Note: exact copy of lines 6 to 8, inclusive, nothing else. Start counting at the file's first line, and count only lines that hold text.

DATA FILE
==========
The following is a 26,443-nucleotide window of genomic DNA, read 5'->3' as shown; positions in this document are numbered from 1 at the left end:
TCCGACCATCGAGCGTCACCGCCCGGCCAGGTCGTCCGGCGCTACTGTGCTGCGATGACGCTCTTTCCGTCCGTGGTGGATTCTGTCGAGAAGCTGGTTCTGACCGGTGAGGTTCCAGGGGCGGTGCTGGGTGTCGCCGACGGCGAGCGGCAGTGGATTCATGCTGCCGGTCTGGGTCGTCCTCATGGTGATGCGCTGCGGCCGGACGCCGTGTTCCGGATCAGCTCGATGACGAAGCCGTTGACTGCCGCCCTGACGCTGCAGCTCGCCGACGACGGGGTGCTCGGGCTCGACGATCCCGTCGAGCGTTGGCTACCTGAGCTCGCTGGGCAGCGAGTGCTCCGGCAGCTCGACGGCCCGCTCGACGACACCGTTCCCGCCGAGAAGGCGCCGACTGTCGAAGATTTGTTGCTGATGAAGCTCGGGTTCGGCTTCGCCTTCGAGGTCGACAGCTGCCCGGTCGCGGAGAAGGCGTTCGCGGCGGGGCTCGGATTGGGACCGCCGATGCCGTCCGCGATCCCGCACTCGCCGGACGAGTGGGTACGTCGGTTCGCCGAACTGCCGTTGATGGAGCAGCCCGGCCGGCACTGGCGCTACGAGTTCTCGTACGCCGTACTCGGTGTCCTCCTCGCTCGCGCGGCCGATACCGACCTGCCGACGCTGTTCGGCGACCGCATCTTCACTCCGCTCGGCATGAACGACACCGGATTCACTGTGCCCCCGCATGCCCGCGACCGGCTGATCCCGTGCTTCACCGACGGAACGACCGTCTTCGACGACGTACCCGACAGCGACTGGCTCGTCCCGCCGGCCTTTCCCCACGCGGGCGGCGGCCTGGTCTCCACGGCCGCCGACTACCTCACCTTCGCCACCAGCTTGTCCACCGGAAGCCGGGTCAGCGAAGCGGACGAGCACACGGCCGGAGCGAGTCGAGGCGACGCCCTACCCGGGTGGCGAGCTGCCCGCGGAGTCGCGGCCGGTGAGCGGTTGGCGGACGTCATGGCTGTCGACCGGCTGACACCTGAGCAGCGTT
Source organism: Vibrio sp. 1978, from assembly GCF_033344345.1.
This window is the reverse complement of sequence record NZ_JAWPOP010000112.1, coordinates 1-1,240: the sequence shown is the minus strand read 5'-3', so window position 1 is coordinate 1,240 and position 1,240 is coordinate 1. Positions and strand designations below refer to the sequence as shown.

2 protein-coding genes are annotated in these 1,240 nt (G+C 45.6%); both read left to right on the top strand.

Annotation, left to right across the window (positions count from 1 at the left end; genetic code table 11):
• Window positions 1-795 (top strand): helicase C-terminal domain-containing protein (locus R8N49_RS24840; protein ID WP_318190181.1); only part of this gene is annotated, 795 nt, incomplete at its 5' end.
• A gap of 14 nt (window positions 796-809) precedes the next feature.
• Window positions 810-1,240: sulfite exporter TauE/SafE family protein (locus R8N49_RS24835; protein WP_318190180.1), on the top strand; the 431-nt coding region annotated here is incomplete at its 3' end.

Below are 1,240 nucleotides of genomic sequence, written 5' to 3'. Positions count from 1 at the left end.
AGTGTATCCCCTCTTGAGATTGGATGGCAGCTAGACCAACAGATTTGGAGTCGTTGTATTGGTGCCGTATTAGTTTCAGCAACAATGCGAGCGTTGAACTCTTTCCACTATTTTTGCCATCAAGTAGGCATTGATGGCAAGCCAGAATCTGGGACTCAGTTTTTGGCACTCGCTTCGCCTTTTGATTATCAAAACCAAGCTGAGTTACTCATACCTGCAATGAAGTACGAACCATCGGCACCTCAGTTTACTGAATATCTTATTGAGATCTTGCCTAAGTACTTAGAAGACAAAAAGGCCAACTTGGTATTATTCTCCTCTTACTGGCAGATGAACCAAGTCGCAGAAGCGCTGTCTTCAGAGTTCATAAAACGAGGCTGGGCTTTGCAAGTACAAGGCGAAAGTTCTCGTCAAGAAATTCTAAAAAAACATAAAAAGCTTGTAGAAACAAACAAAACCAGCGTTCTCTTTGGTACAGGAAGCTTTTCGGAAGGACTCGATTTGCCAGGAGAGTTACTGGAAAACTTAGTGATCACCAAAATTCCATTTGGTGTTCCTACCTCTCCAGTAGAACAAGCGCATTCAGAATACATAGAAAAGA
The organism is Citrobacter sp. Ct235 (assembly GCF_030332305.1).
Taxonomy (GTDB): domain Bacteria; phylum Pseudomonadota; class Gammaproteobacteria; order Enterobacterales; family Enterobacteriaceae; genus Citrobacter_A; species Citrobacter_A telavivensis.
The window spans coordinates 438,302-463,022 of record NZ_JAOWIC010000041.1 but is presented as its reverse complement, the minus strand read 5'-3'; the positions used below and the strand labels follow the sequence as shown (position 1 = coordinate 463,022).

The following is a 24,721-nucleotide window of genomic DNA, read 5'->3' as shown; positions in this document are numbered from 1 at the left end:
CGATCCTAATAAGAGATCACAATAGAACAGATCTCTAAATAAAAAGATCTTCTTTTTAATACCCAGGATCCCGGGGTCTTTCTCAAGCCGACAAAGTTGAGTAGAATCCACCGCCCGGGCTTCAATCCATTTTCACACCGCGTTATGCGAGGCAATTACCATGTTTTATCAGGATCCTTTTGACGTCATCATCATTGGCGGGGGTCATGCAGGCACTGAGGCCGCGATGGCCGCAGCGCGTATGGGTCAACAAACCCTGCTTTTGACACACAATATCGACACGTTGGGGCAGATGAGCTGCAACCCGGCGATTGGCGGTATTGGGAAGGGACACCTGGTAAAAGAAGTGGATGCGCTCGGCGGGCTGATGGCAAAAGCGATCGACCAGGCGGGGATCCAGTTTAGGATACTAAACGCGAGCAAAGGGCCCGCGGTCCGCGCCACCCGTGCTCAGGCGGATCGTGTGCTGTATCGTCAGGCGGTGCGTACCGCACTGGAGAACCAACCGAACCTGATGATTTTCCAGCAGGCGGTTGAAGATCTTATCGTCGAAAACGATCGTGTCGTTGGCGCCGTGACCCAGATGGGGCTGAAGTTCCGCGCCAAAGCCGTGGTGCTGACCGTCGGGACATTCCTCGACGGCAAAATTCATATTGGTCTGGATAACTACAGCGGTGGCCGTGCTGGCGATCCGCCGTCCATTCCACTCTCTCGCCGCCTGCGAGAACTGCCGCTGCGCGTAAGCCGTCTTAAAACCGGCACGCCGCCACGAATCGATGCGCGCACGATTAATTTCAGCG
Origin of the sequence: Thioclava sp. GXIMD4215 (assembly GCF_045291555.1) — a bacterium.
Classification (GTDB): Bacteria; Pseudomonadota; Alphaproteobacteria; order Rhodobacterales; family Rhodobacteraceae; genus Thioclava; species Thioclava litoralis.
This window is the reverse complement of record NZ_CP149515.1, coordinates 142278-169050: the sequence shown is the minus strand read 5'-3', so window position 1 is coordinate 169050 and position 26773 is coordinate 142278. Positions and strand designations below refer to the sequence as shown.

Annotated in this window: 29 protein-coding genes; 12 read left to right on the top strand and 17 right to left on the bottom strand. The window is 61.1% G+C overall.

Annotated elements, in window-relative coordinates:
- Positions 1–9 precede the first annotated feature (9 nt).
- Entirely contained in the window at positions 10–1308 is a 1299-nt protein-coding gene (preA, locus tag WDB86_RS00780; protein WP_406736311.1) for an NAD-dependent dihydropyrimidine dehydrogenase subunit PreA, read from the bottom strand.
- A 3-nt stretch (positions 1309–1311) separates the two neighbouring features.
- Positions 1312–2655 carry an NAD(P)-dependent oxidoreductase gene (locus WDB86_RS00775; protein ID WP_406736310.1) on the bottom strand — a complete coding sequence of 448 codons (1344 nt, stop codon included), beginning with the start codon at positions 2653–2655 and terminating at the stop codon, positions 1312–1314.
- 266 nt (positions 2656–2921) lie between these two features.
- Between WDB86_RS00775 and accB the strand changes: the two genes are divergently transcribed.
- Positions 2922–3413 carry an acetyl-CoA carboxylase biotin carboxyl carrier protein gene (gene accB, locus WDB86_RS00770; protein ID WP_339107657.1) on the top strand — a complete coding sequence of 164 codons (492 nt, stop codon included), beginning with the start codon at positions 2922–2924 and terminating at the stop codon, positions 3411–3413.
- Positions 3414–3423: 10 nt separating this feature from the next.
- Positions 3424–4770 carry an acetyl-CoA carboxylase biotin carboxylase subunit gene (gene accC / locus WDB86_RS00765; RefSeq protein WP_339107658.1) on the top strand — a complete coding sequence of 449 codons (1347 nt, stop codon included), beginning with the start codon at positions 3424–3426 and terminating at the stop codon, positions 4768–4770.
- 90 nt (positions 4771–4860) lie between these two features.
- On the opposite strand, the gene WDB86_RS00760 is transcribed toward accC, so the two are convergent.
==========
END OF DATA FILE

Annotation, left to right across the window (positions count from 1 at the left end; genetic code table 11):
• Window positions 1-795 (top strand): helicase C-terminal domain-containing protein (locus R8N49_RS24840; protein ID WP_318190181.1); only part of this gene is annotated, 795 nt, incomplete at its 5' end.
• A gap of 14 nt (window positions 796-809) precedes the next feature.